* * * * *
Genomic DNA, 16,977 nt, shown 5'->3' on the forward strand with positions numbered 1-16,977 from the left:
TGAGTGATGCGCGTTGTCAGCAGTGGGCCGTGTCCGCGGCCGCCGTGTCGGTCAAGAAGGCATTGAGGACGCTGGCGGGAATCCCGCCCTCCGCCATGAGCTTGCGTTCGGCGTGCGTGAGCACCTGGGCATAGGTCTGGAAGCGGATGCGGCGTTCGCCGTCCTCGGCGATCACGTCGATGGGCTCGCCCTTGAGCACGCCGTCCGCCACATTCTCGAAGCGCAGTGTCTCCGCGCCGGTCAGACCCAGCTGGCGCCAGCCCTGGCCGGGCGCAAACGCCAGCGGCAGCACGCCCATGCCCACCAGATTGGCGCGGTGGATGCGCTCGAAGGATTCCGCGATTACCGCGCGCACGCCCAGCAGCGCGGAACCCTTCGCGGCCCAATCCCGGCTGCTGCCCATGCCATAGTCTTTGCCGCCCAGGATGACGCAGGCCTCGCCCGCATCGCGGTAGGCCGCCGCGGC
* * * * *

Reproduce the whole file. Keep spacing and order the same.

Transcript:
Genomic DNA, 16,977 nt, shown 5'->3' on the forward strand with positions numbered 1-16,977 from the left:
TGAGTGATGCGCGTTGTCAGCAGTGGGCCGTGTCCGCGGCCGCCGTGTCGGTCAAGAAGGCATTGAGGACGCTGGCGGGAATCCCGCCCTCCGCCATGAGCTTGCGTTCGGCGTGCGTGAGCACCTGGGCATAGGTCTGGAAGCGGATGCGGCGTTCGCCGTCCTCGGCGATCACGTCGATGGGCTCGCCCTTGAGCACGCCGTCCGCCACATTCTCGAAGCGCAGTGTCTCCGCGCCGGTCAGACCCAGCTGGCGCCAGCCCTGGCCGGGCGCAAACGCCAGCGGCAGCACGCCCATGCCCACCAGATTGGCGCGGTGGATGCGCTCGAAGGATTCCGCGATTACCGCGCGCACGCCCAGCAGCGCGGAACCCTTCGCGGCCCAATCCCGGCTGCTGCCCATGCCATAGTCTTTGCCGCCCAGGATGACGCAGGCCTCGCCCGCATCGCGGTAGGCCGCCGCGGC